Placental genomic and epigenomic signatures associated with infant birth weight highlight mechanisms involved in collagen and growth factor signaling

Alexis Payton, Jeliyah Clark, Lauren Eaves, Hudson P Santos Jr, Lisa Smeester, Jacqueline T Bangma, T Michael O’Shea, Rebecca C Fry, Julia E Rager

Reprod Toxicol. 2020 Jul 25;96:221-230.

PubMed Link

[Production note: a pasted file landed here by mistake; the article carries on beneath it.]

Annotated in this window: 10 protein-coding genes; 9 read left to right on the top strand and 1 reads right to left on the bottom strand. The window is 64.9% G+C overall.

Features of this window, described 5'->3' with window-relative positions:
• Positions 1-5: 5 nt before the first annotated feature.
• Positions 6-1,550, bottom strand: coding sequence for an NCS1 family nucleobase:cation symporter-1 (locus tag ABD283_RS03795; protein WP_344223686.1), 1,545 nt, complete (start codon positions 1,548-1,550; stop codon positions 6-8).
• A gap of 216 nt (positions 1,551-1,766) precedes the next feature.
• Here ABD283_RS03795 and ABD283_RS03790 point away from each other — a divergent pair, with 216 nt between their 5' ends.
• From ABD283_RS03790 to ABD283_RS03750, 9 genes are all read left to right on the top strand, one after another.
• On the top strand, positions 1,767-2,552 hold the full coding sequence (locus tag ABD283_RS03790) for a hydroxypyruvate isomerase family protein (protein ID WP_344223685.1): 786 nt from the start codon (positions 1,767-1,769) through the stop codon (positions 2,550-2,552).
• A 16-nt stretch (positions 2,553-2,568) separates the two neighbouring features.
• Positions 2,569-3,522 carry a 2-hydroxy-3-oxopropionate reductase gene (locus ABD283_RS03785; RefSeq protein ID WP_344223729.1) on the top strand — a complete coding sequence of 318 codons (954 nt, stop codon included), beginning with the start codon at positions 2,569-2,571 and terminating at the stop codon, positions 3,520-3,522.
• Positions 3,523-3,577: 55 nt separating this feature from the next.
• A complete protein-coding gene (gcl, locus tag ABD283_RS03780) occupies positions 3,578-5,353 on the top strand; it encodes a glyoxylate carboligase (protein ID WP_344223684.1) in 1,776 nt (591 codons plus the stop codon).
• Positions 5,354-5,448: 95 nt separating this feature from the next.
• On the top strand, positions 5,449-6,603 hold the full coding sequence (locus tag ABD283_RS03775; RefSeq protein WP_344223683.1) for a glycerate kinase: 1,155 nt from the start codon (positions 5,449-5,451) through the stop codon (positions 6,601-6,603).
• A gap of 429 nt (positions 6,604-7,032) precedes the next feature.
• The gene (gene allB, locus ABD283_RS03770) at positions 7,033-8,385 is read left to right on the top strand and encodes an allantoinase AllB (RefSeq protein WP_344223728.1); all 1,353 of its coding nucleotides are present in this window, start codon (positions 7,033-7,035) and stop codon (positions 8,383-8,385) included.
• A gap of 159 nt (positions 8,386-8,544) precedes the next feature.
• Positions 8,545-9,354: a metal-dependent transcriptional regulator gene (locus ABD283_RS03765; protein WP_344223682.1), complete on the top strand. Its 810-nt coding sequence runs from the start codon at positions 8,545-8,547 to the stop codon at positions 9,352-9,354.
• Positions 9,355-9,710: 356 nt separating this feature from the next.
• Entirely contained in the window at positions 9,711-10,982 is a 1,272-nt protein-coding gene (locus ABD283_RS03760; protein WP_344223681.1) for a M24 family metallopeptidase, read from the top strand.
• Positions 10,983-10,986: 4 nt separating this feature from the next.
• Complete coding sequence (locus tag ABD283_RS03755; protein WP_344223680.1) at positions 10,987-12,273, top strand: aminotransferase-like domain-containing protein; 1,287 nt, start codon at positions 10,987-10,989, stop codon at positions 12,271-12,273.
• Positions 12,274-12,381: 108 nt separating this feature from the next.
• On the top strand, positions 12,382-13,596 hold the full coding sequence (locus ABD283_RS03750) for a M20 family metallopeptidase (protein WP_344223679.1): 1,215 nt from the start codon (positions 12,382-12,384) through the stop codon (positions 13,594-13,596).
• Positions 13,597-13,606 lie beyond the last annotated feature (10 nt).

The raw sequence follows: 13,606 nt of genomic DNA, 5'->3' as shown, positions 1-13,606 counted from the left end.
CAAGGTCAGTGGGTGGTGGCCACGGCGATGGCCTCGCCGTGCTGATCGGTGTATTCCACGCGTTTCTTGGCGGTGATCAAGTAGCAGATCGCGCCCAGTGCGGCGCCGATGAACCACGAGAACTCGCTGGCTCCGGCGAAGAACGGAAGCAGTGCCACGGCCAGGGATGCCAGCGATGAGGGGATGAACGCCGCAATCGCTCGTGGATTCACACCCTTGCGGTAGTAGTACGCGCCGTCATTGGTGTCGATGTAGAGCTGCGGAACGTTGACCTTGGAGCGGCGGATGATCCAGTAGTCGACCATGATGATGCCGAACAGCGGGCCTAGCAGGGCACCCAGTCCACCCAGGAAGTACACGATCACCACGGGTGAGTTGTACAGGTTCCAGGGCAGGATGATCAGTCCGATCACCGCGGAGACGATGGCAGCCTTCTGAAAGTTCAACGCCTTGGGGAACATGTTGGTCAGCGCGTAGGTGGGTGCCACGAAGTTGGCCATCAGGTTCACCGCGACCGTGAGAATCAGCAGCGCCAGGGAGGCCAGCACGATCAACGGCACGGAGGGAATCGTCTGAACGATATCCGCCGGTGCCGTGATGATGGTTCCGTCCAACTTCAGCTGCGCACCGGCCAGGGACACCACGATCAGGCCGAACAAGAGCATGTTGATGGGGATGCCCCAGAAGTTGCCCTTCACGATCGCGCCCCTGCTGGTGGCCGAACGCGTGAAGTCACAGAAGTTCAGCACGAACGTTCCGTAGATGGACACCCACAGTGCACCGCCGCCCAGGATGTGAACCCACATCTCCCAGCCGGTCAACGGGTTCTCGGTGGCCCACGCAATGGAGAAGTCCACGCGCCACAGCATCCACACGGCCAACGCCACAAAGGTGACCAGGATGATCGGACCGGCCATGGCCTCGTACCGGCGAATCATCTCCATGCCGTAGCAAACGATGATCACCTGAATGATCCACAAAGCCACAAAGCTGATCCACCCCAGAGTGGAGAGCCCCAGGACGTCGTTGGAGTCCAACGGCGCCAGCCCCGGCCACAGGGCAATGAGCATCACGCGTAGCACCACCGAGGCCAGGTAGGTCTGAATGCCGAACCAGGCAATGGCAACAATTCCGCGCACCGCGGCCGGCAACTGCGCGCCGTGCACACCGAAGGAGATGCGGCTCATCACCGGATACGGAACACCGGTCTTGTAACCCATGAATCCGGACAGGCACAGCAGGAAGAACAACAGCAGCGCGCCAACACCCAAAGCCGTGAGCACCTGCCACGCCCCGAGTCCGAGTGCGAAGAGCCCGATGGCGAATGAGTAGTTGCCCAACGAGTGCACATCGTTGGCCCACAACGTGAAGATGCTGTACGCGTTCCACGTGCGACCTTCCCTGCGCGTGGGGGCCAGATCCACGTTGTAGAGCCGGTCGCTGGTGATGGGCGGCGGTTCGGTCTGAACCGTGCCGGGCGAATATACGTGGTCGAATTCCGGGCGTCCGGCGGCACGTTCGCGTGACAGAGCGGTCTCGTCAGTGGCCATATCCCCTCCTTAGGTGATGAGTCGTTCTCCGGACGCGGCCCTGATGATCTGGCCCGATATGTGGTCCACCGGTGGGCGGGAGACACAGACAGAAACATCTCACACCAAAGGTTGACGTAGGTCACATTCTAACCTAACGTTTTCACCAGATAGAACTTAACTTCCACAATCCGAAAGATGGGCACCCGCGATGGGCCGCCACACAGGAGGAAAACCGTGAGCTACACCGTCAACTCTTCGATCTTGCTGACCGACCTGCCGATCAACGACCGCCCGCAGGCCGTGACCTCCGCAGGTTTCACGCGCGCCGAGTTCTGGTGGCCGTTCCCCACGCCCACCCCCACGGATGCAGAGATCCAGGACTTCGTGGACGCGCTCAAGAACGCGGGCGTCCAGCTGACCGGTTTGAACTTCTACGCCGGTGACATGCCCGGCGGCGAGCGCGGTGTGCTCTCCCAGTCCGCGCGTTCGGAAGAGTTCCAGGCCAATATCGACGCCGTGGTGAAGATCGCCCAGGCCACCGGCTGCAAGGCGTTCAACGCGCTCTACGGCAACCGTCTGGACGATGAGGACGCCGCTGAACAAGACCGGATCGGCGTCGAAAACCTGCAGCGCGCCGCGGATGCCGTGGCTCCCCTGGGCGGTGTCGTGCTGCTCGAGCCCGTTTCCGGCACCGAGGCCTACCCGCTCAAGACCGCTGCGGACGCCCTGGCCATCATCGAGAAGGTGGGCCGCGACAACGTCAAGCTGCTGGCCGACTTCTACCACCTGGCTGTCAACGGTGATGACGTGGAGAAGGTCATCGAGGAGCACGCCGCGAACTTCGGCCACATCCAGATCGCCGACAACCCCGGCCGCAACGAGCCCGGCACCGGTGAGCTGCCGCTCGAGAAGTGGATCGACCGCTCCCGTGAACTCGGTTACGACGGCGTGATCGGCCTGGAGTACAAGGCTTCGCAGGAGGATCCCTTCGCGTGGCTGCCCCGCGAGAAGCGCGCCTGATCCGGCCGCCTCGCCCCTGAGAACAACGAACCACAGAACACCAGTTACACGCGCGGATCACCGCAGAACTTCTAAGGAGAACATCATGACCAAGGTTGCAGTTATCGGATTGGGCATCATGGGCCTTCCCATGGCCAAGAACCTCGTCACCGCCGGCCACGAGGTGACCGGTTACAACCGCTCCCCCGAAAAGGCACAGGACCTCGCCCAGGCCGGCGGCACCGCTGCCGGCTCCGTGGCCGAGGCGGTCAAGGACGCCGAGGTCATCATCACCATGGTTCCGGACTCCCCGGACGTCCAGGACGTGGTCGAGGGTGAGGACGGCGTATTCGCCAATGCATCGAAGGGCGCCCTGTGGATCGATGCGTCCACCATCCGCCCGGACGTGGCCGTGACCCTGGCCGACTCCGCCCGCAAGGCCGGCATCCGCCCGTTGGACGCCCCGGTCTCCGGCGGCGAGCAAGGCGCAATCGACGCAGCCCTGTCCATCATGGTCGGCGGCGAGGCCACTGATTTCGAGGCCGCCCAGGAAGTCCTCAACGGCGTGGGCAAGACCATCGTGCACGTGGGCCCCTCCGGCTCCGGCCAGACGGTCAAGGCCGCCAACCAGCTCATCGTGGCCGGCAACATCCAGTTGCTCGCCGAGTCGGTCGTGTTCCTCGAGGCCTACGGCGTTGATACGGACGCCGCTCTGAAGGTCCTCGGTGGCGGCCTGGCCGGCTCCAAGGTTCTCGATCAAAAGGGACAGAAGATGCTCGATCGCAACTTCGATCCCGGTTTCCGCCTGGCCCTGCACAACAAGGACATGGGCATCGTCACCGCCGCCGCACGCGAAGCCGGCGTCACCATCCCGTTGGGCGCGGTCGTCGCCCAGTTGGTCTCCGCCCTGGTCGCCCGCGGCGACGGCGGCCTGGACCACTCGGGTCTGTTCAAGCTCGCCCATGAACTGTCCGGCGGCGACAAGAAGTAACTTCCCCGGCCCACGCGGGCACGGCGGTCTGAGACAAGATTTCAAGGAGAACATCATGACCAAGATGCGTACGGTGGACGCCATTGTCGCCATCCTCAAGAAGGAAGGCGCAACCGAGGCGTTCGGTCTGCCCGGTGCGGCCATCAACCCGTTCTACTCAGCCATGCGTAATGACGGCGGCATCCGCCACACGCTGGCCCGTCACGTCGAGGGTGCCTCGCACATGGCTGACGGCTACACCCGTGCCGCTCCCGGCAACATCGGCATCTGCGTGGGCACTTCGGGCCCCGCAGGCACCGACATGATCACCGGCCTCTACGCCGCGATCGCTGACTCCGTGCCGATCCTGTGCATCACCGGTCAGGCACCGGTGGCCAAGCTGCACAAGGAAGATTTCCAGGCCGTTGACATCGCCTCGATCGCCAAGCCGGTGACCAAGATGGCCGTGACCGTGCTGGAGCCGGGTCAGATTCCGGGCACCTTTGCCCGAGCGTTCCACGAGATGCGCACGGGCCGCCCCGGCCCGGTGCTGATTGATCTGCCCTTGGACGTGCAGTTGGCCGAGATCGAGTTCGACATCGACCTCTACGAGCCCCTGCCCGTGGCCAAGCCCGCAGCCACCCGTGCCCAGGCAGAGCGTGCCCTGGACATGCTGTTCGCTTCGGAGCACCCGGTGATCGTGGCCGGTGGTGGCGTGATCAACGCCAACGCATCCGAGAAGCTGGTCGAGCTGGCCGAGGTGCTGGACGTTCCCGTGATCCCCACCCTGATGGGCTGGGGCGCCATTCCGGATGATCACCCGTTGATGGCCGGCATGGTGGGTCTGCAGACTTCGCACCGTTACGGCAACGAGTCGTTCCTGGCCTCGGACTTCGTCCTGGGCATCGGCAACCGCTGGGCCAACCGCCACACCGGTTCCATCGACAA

Birth weight (BW) can be influenced by endogenous and exogenous factors and is known to be heavily impacted in utero by the health and function of the placenta. We set out to test hypothesis that genes involved in critical placental cell signaling are associated with infant BW, and are likely regulated, in part, through epigenetic mechanisms based on microRNA (miRNA) mediation. This study leveraged a robust dataset based on 390 infants born at low gestational age (ranged 23-27 weeks) to evaluate genome-wide expression profiles of both mRNAs and miRNAs in placenta tissues and relate these to infant BW. A total of 254 mRNAs and 268 miRNAs were identified as associated with BW, the majority of which showed consistent associations across placentas derived from both males and females. BW-associated mRNAs were found to be enriched for important biological pathways, including glycoprotein VI (the major receptor for collagen), human growth, and hepatocyte growth factor signaling, a portion of which were predicted to be regulated by BW-associated miRNAs. These miRNA-regulated pathways highlight key mechanisms potentially linking endogenous/exogenous factors to changes in birth outcomes that may be deleterious to infant and later-in-life health.